In this personal injury action, the Appellate Division, Second Judicial Department, in accordance with M&H’s arguments on appeal, affirmed the lower court’s dismissal of the action against M&H’s client, on the grounds that the administrator of the decedent’s estate failed to timely effect the required substitution upon the decedent’s death.
|Alejandro v North Tarrytown Realty Assoc.|
|2015 NY Slip Op 04792|
|Decided on June 10, 2015|
|Appellate Division, Second Department|
|Published by New York State Law Reporting Bureau pursuant to Judiciary Law § 431.|
|This opinion is uncorrected and subject to revision before publication in the Official Reports.|
Decided on June 10, 2015 SUPREME COURT OF THE STATE OF NEW YORK Appellate Division, Second Judicial Department
PETER B. SKELOS, J.P.
JOHN M. LEVENTHAL
LEONARD B. AUSTIN
ROBERT J. MILLER, JJ.
(Index No. 18225/06)
Sim & Record, LLP, Bayside, N.Y. (Sang J. Sim of counsel), for nonparty-appellant.
Margaret G. Klein (Mischel & Horn, P.C., New York, N.Y. [Scott T. Horn and Naomi M. Taub], of counsel), for respondents.
DECISION & ORDER
In an action to recover damages for personal injuries, nonparty Domingo Antonio Burgos, as administrator of the estate of Ramona D. Alejandro, appeals, as limited by his brief, from so much of an order of the Supreme Court, Westchester County (O. Bellantoni, J.), dated August 19, 2014, as granted the defendants’ motion pursuant to CPLR 1021 to dismiss the complaint, with prejudice, for failure to timely substitute a representative, and denied that branch of his motion which was, in effect, pursuant to CPLR 1015 for leave to substitute himself as a party plaintiff in place of the plaintiff, Ramona D. Alejandro, and to amend the caption accordingly.
ORDERED that the order is affirmed insofar as appealed from, with costs.
CPLR 1021 provides, in pertinent part, that if the event requiring the substitution of a party “occurs before final judgment and substitution is not made within a reasonable time, the action may be dismissed as to the party for whom substitution should have been made, however, such dismissal shall not be on the merits unless the court shall so indicate.” CPLR 1021 requires a motion for substitution to be made within a reasonable time (see Reed v Grossi, 59 AD3d 509, 511). The determination of reasonableness requires consideration of several factors, including the diligence of the party seeking substitution, the prejudice to the other parties, and whether the party to be substituted has shown that the action or the defense has potential merit (see Riedel v Kapoor, 123 AD3d 996; Terpis v Regal Hgts. Rehabilitation & Health Care Ctr., Inc., 108 AD3d 618, 619; Largo-Chicaiza v Westchester Scaffold Equip. Corp., 90 AD3d 716, 717).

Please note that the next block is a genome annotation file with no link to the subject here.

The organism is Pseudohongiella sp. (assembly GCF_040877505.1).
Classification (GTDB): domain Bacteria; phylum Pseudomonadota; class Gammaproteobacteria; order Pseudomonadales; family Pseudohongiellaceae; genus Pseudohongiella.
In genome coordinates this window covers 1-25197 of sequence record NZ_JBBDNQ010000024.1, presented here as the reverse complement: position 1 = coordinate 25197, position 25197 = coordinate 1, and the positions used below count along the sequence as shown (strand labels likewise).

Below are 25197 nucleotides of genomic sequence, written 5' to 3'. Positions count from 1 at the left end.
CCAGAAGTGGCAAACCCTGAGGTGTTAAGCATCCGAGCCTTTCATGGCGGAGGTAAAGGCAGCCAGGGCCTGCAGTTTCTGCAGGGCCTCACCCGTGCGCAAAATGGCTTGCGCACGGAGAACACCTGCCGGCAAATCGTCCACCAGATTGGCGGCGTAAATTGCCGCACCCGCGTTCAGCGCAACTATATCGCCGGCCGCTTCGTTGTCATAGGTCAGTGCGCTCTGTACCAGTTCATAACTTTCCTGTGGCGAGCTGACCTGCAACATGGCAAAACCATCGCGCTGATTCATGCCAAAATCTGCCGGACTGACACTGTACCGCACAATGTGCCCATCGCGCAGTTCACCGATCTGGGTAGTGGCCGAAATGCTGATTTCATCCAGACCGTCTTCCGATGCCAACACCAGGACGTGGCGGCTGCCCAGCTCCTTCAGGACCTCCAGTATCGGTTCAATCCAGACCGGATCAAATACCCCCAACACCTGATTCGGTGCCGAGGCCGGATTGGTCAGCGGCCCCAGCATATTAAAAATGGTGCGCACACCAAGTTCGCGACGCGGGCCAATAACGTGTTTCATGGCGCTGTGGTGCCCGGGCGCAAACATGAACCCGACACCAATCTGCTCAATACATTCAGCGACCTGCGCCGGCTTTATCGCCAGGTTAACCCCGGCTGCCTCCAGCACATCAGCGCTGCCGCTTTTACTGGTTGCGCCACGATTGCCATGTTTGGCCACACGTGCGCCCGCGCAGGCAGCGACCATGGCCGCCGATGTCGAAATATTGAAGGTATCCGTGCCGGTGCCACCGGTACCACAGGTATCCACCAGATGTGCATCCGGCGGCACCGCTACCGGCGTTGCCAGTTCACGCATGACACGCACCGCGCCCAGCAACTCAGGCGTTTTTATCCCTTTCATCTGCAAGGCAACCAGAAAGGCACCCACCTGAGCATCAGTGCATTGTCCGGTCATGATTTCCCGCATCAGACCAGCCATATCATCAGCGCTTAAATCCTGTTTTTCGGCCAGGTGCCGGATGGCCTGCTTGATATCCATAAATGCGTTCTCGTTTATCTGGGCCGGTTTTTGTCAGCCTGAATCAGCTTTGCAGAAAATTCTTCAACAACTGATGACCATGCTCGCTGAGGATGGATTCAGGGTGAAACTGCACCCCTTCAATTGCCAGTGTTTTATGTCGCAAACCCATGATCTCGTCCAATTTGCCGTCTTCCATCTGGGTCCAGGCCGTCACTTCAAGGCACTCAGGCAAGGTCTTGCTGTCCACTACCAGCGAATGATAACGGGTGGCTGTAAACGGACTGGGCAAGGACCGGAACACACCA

Here, the administrator’s failure to effect the required substitution until more than 6 ½ years after the decedent’s death and nearly 5 ½ years after he was appointed administrator of the decedent’s estate evinced a lack of diligence on the part of the administrator in prosecuting this action, which had been pending for nearly 8 years at the time the administrator sought substitution (see Bauer v Mars Assoc., 35 AD3d 333, 333-334; McDonnell v Draizin, 24 AD3d 628, 629). The administrator failed to demonstrate a reasonable excuse for the delay in seeking substitution, which [*2]he did only after the defendants moved to dismiss the complaint (see Borruso v New York Methodist Hosp., 84 AD3d 1293; Thompson v Clearway Auto., Inc., 50 AD3d 1014, 1015; Bauer v Mars Assoc., 35 AD3d at 333-334; McDonnell v Draizin, 24 AD3d at 629). Furthermore, the administrator failed to demonstrate a potentially meritorious cause of action through the submission of admissible evidence, and did not rebut the defendants’ allegations of prejudice. Accordingly, the Supreme Court providently exercised its discretion in granting the defendants’ motion pursuant to CPLR 1021 to dismiss the complaint, with prejudice, and denying that branch of the administrator’s cross motion which was, in effect, pursuant to CPLR 1015 for leave to substitute himself as a party plaintiff and to amend the caption accordingly (see Terpis v Regal Hgts. Rehabilitation & Health Care Ctr., Inc., 108 AD3d at 619; Largo-Chicaiza v Westchester Scaffold Equip. Corp., 90 AD3d at 717; Borruso v New York Methodist Hosp., 84 AD3d at 1294).
The administrator’s contention that the Supreme Court did not obtain personal jurisdiction over him because the defendants’ motion was served upon the decedent’s attorneys, and not upon him personally, is improperly raised for the first time on appeal (see Lischinskaya v Carnival Corp., 56 AD3d 116, 120-121; Matter of Felix M., 9 AD3d 432, 433).
SKELOS, J.P., LEVENTHAL, AUSTIN and MILLER, JJ., concur.